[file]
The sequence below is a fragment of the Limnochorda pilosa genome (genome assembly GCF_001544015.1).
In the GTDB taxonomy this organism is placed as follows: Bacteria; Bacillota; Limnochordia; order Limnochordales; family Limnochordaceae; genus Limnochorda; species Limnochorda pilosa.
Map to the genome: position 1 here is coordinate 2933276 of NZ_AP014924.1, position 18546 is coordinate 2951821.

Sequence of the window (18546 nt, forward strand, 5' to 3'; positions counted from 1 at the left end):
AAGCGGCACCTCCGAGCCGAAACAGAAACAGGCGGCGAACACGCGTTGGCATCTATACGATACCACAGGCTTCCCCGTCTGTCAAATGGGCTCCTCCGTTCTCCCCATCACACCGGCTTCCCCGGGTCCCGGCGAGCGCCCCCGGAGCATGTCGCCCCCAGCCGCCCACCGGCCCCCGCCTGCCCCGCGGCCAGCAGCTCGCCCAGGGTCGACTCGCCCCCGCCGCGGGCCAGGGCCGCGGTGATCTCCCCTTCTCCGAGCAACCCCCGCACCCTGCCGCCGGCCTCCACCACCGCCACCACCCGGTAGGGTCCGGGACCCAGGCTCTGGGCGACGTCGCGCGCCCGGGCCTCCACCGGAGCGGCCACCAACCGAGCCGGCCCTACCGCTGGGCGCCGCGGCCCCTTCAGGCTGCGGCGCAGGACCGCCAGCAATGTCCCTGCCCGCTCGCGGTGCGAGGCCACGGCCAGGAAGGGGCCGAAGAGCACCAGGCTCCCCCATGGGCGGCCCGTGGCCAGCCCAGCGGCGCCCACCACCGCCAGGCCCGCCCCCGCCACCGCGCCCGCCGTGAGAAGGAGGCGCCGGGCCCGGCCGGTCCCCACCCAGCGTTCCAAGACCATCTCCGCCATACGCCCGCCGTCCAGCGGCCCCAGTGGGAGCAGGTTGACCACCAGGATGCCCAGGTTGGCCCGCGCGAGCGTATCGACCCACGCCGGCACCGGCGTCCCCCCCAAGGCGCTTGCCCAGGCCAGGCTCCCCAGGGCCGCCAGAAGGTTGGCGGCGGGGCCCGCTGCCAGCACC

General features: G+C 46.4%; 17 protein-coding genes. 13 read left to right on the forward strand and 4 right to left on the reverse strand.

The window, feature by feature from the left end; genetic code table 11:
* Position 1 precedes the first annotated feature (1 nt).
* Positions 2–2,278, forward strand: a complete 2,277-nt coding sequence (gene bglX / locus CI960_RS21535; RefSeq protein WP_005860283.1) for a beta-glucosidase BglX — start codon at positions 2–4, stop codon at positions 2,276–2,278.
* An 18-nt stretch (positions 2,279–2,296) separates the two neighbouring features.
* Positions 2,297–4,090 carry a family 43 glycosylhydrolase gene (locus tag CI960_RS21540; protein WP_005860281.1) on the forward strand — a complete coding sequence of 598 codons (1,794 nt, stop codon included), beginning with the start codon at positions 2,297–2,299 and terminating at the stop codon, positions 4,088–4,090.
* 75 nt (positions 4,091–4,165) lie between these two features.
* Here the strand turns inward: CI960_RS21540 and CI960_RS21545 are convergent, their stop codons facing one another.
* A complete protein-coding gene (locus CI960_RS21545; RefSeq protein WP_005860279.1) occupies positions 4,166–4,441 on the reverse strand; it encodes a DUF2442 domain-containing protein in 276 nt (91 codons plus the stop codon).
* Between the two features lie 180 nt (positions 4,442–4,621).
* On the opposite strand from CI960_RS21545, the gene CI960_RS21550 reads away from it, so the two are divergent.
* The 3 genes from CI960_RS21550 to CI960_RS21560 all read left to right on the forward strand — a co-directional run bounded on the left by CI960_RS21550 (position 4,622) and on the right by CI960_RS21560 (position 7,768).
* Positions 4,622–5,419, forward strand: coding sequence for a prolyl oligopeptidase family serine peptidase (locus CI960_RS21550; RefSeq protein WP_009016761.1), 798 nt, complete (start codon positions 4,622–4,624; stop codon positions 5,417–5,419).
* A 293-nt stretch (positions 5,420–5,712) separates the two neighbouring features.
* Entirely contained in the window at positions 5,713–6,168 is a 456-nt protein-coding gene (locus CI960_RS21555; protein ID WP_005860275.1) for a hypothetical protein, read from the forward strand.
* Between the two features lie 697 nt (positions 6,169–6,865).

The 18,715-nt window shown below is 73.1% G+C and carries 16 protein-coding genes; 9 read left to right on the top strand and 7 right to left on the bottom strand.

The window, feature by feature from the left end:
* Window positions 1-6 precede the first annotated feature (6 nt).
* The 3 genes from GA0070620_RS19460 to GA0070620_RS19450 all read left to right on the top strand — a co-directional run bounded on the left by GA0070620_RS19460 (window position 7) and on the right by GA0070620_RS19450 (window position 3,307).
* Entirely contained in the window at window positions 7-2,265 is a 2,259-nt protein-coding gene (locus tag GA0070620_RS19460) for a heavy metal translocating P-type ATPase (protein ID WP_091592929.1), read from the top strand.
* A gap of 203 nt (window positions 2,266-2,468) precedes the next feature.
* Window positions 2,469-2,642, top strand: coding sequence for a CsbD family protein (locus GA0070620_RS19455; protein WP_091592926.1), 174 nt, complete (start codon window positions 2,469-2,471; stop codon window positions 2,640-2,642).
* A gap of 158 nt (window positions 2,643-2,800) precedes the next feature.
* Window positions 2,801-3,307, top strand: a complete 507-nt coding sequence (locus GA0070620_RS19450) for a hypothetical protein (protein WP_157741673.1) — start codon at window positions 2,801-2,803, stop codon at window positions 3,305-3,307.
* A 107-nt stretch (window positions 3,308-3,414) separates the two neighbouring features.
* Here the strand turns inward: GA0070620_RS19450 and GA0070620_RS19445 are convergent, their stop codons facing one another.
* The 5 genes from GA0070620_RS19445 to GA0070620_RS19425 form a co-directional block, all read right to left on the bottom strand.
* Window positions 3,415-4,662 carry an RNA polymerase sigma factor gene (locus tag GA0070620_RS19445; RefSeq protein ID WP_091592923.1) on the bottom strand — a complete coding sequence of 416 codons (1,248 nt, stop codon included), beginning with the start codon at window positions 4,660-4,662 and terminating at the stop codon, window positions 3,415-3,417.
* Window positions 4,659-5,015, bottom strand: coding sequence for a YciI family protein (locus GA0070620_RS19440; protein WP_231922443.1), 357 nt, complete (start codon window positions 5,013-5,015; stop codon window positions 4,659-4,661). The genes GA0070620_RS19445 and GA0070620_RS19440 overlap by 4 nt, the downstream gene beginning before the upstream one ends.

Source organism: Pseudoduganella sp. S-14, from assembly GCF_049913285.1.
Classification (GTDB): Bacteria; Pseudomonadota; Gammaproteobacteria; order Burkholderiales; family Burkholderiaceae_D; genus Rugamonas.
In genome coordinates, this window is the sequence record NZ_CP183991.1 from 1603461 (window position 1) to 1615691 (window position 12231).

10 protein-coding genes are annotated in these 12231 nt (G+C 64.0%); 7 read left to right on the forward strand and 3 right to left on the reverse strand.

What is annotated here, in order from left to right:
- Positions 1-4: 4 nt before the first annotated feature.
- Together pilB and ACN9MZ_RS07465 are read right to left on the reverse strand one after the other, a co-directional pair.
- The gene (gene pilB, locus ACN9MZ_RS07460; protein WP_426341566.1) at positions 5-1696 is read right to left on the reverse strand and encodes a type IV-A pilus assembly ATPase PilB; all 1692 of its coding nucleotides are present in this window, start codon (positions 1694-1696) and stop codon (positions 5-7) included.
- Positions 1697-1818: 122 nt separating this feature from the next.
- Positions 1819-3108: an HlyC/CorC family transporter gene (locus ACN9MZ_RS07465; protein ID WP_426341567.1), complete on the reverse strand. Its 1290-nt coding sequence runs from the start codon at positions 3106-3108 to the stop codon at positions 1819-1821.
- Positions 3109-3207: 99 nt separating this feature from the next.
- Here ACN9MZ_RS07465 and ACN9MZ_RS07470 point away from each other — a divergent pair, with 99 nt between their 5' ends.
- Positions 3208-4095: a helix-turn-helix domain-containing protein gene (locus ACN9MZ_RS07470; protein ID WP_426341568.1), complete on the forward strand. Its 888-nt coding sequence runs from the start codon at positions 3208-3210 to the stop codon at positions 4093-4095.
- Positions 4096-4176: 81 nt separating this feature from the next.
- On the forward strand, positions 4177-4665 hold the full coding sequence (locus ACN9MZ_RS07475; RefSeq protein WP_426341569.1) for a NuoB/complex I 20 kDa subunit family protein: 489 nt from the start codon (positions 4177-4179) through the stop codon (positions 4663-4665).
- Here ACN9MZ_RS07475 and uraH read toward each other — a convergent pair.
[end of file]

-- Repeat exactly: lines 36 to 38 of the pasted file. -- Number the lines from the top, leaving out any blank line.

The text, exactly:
Source organism: Pseudoduganella sp. S-14, from assembly GCF_049913285.1.
Classification (GTDB): Bacteria; Pseudomonadota; Gammaproteobacteria; order Burkholderiales; family Burkholderiaceae_D; genus Rugamonas.
In genome coordinates, this window is the sequence record NZ_CP183991.1 from 1603461 (window position 1) to 1615691 (window position 12231).